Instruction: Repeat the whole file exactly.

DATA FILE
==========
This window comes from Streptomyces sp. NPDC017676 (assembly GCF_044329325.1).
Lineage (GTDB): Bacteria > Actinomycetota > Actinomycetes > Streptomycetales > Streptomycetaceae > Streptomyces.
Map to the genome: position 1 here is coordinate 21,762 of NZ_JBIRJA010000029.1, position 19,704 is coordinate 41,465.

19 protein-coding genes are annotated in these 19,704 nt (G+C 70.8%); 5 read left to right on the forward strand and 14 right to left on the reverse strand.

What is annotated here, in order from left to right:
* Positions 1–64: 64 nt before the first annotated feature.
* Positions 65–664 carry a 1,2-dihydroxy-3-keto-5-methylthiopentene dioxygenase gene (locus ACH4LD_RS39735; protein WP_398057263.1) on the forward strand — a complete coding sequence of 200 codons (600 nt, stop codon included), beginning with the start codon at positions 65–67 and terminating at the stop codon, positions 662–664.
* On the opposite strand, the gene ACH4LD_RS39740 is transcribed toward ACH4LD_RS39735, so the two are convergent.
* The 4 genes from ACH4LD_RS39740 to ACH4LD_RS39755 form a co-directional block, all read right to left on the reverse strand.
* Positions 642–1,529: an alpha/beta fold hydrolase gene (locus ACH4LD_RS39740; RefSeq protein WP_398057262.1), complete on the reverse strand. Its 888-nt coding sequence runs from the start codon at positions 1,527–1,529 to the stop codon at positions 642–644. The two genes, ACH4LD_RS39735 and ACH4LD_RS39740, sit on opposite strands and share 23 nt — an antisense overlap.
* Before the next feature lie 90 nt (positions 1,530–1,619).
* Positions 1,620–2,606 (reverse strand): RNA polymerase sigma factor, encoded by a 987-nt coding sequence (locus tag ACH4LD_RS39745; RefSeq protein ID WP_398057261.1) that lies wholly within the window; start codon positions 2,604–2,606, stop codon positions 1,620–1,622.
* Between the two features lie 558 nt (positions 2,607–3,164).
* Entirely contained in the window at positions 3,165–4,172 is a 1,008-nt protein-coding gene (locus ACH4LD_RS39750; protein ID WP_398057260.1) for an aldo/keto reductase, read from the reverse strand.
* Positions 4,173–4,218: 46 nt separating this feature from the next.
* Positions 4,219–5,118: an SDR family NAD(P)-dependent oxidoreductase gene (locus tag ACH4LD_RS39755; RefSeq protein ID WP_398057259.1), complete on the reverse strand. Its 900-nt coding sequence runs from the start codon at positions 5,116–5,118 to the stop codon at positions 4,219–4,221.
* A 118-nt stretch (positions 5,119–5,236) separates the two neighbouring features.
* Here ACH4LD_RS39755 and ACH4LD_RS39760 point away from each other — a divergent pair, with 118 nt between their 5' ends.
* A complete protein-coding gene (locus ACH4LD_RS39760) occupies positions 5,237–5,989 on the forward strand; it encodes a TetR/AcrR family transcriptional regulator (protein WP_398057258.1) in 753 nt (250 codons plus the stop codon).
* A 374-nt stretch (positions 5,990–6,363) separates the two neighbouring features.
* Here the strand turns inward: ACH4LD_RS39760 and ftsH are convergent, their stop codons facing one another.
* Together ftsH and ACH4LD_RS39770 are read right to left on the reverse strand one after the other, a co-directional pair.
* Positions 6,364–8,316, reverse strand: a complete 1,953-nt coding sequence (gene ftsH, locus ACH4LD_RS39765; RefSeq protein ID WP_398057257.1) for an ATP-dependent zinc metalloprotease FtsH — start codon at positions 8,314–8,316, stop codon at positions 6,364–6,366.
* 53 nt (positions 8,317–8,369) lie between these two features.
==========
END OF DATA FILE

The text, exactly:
This window comes from Streptomyces sp. NPDC017676 (assembly GCF_044329325.1).
Lineage (GTDB): Bacteria > Actinomycetota > Actinomycetes > Streptomycetales > Streptomycetaceae > Streptomyces.
Map to the genome: position 1 here is coordinate 21,762 of NZ_JBIRJA010000029.1, position 19,704 is coordinate 41,465.

19 protein-coding genes are annotated in these 19,704 nt (G+C 70.8%); 5 read left to right on the forward strand and 14 right to left on the reverse strand.

What is annotated here, in order from left to right:
* Positions 1–64: 64 nt before the first annotated feature.
* Positions 65–664 carry a 1,2-dihydroxy-3-keto-5-methylthiopentene dioxygenase gene (locus ACH4LD_RS39735; protein WP_398057263.1) on the forward strand — a complete coding sequence of 200 codons (600 nt, stop codon included), beginning with the start codon at positions 65–67 and terminating at the stop codon, positions 662–664.
* On the opposite strand, the gene ACH4LD_RS39740 is transcribed toward ACH4LD_RS39735, so the two are convergent.
* The 4 genes from ACH4LD_RS39740 to ACH4LD_RS39755 form a co-directional block, all read right to left on the reverse strand.
* Positions 642–1,529: an alpha/beta fold hydrolase gene (locus ACH4LD_RS39740; RefSeq protein WP_398057262.1), complete on the reverse strand. Its 888-nt coding sequence runs from the start codon at positions 1,527–1,529 to the stop codon at positions 642–644. The two genes, ACH4LD_RS39735 and ACH4LD_RS39740, sit on opposite strands and share 23 nt — an antisense overlap.
* Before the next feature lie 90 nt (positions 1,530–1,619).
* Positions 1,620–2,606 (reverse strand): RNA polymerase sigma factor, encoded by a 987-nt coding sequence (locus tag ACH4LD_RS39745; RefSeq protein ID WP_398057261.1) that lies wholly within the window; start codon positions 2,604–2,606, stop codon positions 1,620–1,622.
* Between the two features lie 558 nt (positions 2,607–3,164).
* Entirely contained in the window at positions 3,165–4,172 is a 1,008-nt protein-coding gene (locus ACH4LD_RS39750; protein ID WP_398057260.1) for an aldo/keto reductase, read from the reverse strand.
* Positions 4,173–4,218: 46 nt separating this feature from the next.
* Positions 4,219–5,118: an SDR family NAD(P)-dependent oxidoreductase gene (locus tag ACH4LD_RS39755; RefSeq protein ID WP_398057259.1), complete on the reverse strand. Its 900-nt coding sequence runs from the start codon at positions 5,116–5,118 to the stop codon at positions 4,219–4,221.
* A 118-nt stretch (positions 5,119–5,236) separates the two neighbouring features.
* Here ACH4LD_RS39755 and ACH4LD_RS39760 point away from each other — a divergent pair, with 118 nt between their 5' ends.
* A complete protein-coding gene (locus ACH4LD_RS39760) occupies positions 5,237–5,989 on the forward strand; it encodes a TetR/AcrR family transcriptional regulator (protein WP_398057258.1) in 753 nt (250 codons plus the stop codon).
* A 374-nt stretch (positions 5,990–6,363) separates the two neighbouring features.
* Here the strand turns inward: ACH4LD_RS39760 and ftsH are convergent, their stop codons facing one another.
* Together ftsH and ACH4LD_RS39770 are read right to left on the reverse strand one after the other, a co-directional pair.
* Positions 6,364–8,316, reverse strand: a complete 1,953-nt coding sequence (gene ftsH, locus ACH4LD_RS39765; RefSeq protein ID WP_398057257.1) for an ATP-dependent zinc metalloprotease FtsH — start codon at positions 8,314–8,316, stop codon at positions 6,364–6,366.
* 53 nt (positions 8,317–8,369) lie between these two features.